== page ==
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Landscaping for Lizards

Ever since I was a child, I have been fascinated by lizards and other reptiles, but growing up in the Northeast my sightings were pretty rare.  However, in Florida we are blessed (and sometimes cursed when you think of the invasive species) with an abundance of lizards in our backyards that can be an amazing part of your landscape.

Lizards in Northeast Florida

Green anoles are one of many species of reptile found in Florida’s backyards.  Source: UF/IFAS

I go into more detail on the different species of lizards in Florida in the blog post, Leaping Lizards, found at http://blogs.ifas.ufl.edu/clayco/2017/04/24/leaping-lizards/, but in Clay County you are likely to see Anoles, both the native Green and the invasive brown, blue-tailed and other skinks, and even some non-native geckos.  However, their distribution can have much to do with your landscaping.

Landscaping for Lizards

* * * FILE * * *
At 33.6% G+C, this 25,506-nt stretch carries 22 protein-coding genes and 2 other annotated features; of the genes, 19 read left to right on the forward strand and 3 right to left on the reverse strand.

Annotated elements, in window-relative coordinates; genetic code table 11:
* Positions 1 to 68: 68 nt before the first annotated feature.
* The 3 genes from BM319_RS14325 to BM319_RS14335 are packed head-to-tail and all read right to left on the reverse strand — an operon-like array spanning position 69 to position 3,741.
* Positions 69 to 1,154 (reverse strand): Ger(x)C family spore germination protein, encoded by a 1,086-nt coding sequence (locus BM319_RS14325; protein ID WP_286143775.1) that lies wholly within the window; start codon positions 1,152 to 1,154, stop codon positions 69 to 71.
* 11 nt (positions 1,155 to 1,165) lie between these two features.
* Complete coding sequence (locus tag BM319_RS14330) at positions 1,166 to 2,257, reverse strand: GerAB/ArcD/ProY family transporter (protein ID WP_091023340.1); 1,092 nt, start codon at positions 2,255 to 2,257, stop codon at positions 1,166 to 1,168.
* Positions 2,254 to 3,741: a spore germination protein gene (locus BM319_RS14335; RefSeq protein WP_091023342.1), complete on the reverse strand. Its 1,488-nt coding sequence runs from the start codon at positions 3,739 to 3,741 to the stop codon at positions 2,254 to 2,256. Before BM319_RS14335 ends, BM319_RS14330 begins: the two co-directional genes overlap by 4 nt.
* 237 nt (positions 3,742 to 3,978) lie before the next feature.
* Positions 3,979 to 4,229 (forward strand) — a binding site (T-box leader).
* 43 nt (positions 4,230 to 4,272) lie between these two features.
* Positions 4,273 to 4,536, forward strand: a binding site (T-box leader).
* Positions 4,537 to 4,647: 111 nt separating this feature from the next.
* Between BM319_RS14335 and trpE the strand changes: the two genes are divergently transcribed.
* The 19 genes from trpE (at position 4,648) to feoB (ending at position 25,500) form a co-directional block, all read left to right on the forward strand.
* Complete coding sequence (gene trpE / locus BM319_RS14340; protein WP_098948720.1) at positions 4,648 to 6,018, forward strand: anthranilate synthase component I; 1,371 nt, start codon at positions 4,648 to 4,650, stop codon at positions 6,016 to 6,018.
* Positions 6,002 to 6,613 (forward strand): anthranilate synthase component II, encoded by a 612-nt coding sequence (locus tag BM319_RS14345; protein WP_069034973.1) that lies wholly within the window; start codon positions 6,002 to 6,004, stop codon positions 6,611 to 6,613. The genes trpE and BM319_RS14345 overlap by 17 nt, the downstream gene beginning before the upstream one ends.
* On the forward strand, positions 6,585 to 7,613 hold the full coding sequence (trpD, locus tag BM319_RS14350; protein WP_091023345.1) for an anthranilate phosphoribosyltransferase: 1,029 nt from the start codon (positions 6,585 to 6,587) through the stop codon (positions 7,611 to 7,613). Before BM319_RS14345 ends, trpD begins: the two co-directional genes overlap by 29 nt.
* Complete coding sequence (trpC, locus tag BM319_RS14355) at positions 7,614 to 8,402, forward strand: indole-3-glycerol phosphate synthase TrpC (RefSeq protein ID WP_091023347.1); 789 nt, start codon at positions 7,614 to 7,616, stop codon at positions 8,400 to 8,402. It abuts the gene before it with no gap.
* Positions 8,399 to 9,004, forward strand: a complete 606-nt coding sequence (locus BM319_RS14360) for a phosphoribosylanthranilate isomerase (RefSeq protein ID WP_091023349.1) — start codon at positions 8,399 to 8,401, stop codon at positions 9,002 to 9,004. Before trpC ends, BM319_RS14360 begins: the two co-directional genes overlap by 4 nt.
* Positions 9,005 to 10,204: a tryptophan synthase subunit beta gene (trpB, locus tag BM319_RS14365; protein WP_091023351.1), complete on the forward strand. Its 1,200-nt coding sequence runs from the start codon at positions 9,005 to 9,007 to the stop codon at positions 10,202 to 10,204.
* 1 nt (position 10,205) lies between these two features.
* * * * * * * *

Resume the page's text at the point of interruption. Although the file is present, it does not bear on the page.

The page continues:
Like most wildlife, lizards need four main things for optimum survival: Food, Water, Shelter, and Space.  For food, most lizards are insectivores and will need a good supply of insects to keep them well fed.  To manage this, try to utilize pesticides only when necessary and use a selective product to only treat the pest, leaving the non-target insects to thrive and provide meals for your reptiles.  The lizards will return the favor by controlling many of your pests for you.  Water can also be provided for lizards by natural sources nearby, small dishes to catch rain or irrigation, or man-made ponds or water supplies.

Shelter for lizards is often as simple as having fairly dense vegetation with vertical layers, meaning you will have a variety of low, medium, and high growing plants in the landscape.  This will likely provide all the cover a lizard would like but some will also frequent brush piles, crevices in stones, or in my case, the soffit in my porches.  This shelter is essential to allow the reptiles to get away from predators or cool off to maintain their body temperatures.  Finally, too much human traffic and movement can stress animals so if possible, just leave the critters alone with their own space to live.

If you have any further questions about landscaping for wildlife in Florida, see http://edis.ifas.ufl.edu/uw175 or contact your local UF/IFAS Extension County Office for more information.